Jerome business owners, residents debate paid-parking options
Updated as of Saturday, March 2, 2019 12:04 PM
JEROME -- If there’s one thing most Jerome residents can agree on, it is that Jerome’s infrastructure is in desperate need of attention.
Millions of dollars in repairs to be exact, according to Jerome Fire Chief Rusty Blair.
“We can’t be stagnant any longer,” he said. “If we don’t act, our town will go away.”
Jerome community leaders and stakeholders talked about the possibility of installing parking kiosks to help fund infrastructure projects Friday at the Jerome Fire Station. With grants few and far between, most agreed that they needed to find another revenue stream to fund these projects.
Eric Jurisin, owner of Haunted Hamburger and Grapes, pushed the idea of installing donation or honor boxes with slits for dollar bills.
Jurisin said he saw a similar practice while visiting Europe.
“It’s an inexpensive way to give it a try,” Jurisin said. He suggested soliciting the welding program at Mingus Union to build the boxes.
Jurisin also said that this method could in theory yield more revenue.
“If you ask for $2, you get $2,” he said, noting that someone more generous give more money.
But Blair said he had research backing the feasibility behind paid-parking and would like to see more behind the feasibility of the donation system.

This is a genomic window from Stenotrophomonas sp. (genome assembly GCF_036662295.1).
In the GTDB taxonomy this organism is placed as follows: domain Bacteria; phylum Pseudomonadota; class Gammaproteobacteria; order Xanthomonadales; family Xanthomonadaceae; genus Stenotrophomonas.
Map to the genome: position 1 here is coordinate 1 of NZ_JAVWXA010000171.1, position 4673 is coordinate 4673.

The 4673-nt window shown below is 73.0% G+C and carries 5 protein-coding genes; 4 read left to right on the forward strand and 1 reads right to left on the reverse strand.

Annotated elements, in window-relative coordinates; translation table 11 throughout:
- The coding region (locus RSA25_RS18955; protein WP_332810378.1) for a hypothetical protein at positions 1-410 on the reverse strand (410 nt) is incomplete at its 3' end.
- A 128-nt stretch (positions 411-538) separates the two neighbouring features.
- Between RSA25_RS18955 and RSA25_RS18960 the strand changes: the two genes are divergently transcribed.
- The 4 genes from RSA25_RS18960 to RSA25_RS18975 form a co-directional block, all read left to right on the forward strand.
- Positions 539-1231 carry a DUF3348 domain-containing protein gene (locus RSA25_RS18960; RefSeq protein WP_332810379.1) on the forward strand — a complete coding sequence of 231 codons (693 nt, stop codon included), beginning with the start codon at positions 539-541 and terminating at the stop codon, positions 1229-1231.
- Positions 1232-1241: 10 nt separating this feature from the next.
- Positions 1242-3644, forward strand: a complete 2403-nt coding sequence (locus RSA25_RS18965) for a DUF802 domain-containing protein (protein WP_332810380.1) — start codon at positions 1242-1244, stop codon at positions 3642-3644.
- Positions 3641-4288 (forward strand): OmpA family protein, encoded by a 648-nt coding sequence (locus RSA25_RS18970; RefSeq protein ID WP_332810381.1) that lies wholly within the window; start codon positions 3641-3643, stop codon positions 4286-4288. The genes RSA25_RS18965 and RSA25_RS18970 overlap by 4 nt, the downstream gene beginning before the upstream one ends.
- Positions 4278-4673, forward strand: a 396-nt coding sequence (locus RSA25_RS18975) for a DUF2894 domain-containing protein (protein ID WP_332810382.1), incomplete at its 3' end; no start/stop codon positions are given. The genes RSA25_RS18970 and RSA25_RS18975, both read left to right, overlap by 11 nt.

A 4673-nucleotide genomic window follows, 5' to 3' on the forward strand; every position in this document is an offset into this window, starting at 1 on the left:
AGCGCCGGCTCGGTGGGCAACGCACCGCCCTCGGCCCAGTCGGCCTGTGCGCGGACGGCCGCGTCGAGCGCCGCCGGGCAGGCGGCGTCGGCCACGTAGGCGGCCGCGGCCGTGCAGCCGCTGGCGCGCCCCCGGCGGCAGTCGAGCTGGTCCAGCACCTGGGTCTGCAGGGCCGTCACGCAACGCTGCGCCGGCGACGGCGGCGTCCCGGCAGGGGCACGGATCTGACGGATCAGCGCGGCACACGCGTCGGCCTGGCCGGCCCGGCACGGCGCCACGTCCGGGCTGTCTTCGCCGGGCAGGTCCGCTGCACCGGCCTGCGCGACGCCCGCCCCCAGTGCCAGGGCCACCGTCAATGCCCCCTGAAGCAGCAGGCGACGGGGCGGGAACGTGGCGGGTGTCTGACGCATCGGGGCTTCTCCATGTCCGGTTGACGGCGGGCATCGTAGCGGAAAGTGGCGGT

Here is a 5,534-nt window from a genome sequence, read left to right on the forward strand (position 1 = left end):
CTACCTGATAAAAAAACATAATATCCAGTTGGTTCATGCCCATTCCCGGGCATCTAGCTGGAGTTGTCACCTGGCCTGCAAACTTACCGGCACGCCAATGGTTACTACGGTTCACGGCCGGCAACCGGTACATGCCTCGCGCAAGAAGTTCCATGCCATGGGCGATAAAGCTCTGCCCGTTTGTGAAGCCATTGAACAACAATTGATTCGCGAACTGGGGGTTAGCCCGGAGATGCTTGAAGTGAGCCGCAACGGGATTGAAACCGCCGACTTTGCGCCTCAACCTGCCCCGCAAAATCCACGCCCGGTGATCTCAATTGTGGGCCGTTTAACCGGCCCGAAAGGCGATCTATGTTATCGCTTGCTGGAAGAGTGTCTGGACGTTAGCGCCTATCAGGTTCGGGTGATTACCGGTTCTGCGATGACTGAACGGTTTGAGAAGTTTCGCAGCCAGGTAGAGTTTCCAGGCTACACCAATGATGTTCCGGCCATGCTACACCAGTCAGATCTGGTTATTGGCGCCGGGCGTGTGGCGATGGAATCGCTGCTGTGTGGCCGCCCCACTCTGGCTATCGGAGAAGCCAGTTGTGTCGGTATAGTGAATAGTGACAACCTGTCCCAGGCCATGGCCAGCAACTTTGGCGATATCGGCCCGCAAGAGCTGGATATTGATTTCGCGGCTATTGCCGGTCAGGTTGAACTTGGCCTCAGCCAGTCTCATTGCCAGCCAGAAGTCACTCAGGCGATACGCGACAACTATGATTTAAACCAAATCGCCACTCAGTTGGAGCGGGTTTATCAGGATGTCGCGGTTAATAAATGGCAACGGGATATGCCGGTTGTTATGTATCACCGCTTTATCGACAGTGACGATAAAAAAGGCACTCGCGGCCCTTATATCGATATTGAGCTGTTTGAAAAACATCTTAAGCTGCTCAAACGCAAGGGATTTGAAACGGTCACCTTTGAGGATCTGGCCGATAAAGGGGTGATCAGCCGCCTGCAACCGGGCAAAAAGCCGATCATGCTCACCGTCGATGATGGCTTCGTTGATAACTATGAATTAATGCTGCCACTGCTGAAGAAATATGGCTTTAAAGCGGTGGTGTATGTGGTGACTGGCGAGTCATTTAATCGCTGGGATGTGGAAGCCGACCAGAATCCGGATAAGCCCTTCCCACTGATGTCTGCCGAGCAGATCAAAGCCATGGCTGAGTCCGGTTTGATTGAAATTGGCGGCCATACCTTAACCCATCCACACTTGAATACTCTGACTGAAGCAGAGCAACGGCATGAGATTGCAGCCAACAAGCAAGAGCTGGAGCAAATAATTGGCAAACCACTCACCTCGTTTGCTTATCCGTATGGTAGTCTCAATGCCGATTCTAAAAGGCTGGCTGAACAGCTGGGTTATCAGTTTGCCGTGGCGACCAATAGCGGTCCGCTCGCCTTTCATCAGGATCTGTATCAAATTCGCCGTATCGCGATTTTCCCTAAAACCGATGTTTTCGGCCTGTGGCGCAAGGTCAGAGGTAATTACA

“I’ve been working on this for 10 years,” he said. “Donations aren’t hard facts.”
Jerome Mayor Alex Barber suggested a compromise where some spots used a donation system while others used a paid-parking system.
But Flatiron owner Chad Hembrough said he would prefer to adopt one system and stick with it to avoid confusion.
“We need an across-the-board cohesive approach,” he said.
Council Member Mandy Worth said one thing that concerned her about parking kiosks, particularly those that only take credit cards, is patrons who don’t carry around cards.
The same argument was made for those who don’t carry around cash.
Blair said in 2017, he conducted a visitor survey where he asked 250 people if they’d be open to paying for parking in Jerome; 85 percent of them were in favor, he said.
Jerome Mayor Alex Barber brought up that the only other way to raise the revenue for infrastructure is to raise taxes.
“No one wants to hear that,” she said.
Jurisin said he recognized the importance of the situation.
“I wouldn’t be here if I didn’t think it was important,” he said. “I am here for the good of Jerome”
The workforce divided into two groups to research methods of implementation.
One group will research the donation system and the other will research paid-parking kiosks.
They will meet again Friday, March 8 at 11 a.m. at the Jerome Fire Department. Nothing will be decided until the issue is brought to town council.
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